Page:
As I have mentioned several times in past posts, our house was just a “masterpiece waiting for its artist” (here, here, here and here.) It’s funny, while very solidly constructed with many lasting and gracious elements, our house had the paltriest moldings you’d ever want to see. In the ’50s, trim as a design element wasn’t even considered.
Trim is also one of those elements that you just don’t notice. When moldings are generous and beautiful, it dramatically adds to a room, but largely goes undetected or noticed. If someone asked you what you like about a room, you probably wouldn’t even mention it. Conversely, when trim is skimpy and lacking, it detracts from a room, but again largely goes undetected or noticed. It was my savvy husband who made that call in our house [one of the many reasons I married him]. We had that typical, nondescript, skimpy 3″ trim throughout the house. He was the one that realized we needed to replace it.
Sounds easy, right? It was, but it was also costlier than I had ever imagined it would be. I assumed a few mitre cuts by the contractor and we’d be in crown molding fat city. Not so much. Seems removing all the old molding, cutting, fitting and installing the new, bigger molding and then preparing it all for painting is a pretty labor-intensive undertaking. That was one pre-work estimate that made me catch my breath. At that point in time, my husband and I just weren’t in a position to take it on ourselves, which in retrospect, we probably could have done.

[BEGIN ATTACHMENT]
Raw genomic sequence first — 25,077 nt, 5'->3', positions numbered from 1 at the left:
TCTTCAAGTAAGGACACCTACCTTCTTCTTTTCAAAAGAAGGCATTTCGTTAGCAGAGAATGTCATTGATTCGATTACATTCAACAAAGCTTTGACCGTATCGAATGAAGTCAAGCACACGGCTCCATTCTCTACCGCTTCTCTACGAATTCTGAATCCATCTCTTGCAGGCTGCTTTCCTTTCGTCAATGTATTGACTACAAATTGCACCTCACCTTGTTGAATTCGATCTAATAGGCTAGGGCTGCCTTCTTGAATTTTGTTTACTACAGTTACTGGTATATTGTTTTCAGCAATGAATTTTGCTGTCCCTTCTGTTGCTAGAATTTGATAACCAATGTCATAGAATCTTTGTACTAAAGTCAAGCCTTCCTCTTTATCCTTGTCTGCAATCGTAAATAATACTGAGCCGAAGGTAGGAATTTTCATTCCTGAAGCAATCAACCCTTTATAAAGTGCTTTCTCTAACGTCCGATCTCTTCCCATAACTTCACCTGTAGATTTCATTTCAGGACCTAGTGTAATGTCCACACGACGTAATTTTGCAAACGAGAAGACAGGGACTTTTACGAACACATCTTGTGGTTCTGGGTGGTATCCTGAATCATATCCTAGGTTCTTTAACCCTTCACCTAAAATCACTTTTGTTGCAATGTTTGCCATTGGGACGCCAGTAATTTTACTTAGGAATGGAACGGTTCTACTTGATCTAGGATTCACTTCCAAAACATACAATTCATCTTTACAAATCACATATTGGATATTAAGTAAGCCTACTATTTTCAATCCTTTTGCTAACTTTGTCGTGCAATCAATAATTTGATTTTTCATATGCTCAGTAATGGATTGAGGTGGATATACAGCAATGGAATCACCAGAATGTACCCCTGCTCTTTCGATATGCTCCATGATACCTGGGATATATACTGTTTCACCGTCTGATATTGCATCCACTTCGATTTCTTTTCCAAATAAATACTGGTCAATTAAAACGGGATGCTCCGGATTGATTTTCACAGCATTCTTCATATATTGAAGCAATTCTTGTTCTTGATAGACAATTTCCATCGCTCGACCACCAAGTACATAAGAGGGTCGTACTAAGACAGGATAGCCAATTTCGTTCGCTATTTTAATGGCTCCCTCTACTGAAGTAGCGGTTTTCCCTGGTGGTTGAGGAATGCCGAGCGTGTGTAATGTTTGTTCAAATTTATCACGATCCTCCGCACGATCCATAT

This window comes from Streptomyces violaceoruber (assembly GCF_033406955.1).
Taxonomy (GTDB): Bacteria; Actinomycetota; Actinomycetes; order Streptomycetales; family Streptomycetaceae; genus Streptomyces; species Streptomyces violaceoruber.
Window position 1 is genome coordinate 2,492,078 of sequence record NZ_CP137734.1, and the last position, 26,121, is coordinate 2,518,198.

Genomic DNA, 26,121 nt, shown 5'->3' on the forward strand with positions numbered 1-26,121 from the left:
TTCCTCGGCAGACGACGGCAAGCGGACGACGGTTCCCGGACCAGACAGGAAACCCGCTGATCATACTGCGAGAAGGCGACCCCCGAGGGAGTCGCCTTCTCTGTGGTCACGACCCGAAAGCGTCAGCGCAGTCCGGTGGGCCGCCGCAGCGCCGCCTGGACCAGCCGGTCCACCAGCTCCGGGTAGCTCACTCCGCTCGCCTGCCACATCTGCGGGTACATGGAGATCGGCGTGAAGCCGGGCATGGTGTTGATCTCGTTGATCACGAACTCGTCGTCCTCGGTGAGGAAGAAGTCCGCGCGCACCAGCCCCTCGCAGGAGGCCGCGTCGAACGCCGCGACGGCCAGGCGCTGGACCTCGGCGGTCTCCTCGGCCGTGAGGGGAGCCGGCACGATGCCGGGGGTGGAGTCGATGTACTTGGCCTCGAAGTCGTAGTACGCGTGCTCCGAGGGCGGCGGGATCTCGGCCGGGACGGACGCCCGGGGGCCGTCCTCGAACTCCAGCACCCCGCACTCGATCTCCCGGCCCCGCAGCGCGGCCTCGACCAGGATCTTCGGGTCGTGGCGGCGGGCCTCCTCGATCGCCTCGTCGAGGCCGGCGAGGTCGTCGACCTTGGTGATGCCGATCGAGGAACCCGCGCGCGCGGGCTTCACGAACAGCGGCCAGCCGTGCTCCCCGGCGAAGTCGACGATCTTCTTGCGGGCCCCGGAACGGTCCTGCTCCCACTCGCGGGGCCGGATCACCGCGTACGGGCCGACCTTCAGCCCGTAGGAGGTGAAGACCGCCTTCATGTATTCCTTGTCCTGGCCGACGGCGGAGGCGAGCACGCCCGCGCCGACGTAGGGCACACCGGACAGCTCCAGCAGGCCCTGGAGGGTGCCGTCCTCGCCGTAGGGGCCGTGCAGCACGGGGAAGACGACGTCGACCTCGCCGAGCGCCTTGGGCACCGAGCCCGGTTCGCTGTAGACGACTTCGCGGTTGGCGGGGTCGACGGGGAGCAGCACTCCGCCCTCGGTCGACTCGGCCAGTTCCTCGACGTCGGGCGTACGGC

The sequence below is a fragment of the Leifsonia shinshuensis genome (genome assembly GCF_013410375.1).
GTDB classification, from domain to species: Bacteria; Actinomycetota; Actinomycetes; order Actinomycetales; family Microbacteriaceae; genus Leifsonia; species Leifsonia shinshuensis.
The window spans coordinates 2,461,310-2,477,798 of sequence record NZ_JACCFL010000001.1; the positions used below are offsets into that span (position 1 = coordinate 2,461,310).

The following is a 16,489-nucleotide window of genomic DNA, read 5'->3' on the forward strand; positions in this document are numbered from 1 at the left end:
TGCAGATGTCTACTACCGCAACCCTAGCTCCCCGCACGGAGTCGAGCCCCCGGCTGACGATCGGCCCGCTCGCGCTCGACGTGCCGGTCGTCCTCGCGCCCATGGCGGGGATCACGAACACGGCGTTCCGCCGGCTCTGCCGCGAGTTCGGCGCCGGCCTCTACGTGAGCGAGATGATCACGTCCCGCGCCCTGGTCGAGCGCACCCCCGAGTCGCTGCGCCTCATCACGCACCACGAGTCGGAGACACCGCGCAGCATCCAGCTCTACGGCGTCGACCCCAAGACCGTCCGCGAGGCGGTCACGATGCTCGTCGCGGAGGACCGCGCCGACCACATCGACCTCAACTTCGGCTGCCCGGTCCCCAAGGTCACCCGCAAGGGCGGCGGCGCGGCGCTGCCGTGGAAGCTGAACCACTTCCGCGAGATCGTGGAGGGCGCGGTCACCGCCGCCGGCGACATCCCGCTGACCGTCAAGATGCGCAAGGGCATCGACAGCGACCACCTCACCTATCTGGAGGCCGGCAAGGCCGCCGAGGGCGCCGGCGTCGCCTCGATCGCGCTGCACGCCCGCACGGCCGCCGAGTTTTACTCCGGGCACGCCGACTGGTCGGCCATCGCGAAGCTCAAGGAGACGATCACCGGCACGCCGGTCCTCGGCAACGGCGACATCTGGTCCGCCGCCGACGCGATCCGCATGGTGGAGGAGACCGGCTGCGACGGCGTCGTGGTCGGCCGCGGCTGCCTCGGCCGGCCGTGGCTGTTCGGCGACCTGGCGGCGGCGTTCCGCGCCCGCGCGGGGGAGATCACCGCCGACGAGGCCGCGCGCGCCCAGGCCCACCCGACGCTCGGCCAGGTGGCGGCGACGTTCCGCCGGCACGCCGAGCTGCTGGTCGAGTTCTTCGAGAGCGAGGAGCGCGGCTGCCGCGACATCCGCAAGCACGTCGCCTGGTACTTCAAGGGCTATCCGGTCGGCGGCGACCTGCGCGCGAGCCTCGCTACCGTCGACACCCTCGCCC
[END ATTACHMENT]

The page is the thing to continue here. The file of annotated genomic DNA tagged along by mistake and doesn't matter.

All that said, I would most certainly do it all over again…yup…even at twice the price. It made THAT much of a difference in the look, feel and presentation of our house. I don’t think the picture below [taken with my iphone] actually captures the drastic-ness of the change, but you get the idea.
If you are house shopping and there is something about a house’s that is lacking for you, check out the moldings. Swapping 3″ moldings for 6″ molding can really make a big difference in the overall “fit and finish” of a home.
Here’s a handy ideabook from Houzz that discusses selecting the correct trim size.